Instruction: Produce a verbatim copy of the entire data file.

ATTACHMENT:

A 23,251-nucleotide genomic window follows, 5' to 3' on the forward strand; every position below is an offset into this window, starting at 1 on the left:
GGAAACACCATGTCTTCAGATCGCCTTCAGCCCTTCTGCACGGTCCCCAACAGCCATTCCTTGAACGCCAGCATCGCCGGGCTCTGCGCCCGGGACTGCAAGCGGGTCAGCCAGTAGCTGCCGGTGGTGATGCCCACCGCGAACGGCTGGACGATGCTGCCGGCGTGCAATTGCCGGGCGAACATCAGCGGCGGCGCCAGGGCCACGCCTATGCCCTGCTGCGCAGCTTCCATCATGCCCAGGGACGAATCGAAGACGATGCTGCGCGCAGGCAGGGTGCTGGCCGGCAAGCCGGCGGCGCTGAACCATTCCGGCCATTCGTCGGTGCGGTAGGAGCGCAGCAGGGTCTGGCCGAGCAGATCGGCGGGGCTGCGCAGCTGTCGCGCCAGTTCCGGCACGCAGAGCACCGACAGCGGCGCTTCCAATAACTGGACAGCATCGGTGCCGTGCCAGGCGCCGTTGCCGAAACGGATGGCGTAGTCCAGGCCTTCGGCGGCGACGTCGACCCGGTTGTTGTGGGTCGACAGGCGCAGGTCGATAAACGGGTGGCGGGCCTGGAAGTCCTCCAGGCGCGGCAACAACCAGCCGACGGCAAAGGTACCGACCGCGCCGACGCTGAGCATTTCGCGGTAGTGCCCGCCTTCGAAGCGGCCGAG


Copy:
A 23,251-nucleotide genomic window follows, 5' to 3' on the forward strand; every position below is an offset into this window, starting at 1 on the left:
GGAAACACCATGTCTTCAGATCGCCTTCAGCCCTTCTGCACGGTCCCCAACAGCCATTCCTTGAACGCCAGCATCGCCGGGCTCTGCGCCCGGGACTGCAAGCGGGTCAGCCAGTAGCTGCCGGTGGTGATGCCCACCGCGAACGGCTGGACGATGCTGCCGGCGTGCAATTGCCGGGCGAACATCAGCGGCGGCGCCAGGGCCACGCCTATGCCCTGCTGCGCAGCTTCCATCATGCCCAGGGACGAATCGAAGACGATGCTGCGCGCAGGCAGGGTGCTGGCCGGCAAGCCGGCGGCGCTGAACCATTCCGGCCATTCGTCGGTGCGGTAGGAGCGCAGCAGGGTCTGGCCGAGCAGATCGGCGGGGCTGCGCAGCTGTCGCGCCAGTTCCGGCACGCAGAGCACCGACAGCGGCGCTTCCAATAACTGGACAGCATCGGTGCCGTGCCAGGCGCCGTTGCCGAAACGGATGGCGTAGTCCAGGCCTTCGGCGGCGACGTCGACCCGGTTGTTGTGGGTCGACAGGCGCAGGTCGATAAACGGGTGGCGGGCCTGGAAGTCCTCCAGGCGCGGCAACAACCAGCCGACGGCAAAGGTACCGACCGCGCCGACGCTGAGCATTTCGCGGTAGTGCCCGCCTTCGAAGCGGCCGAG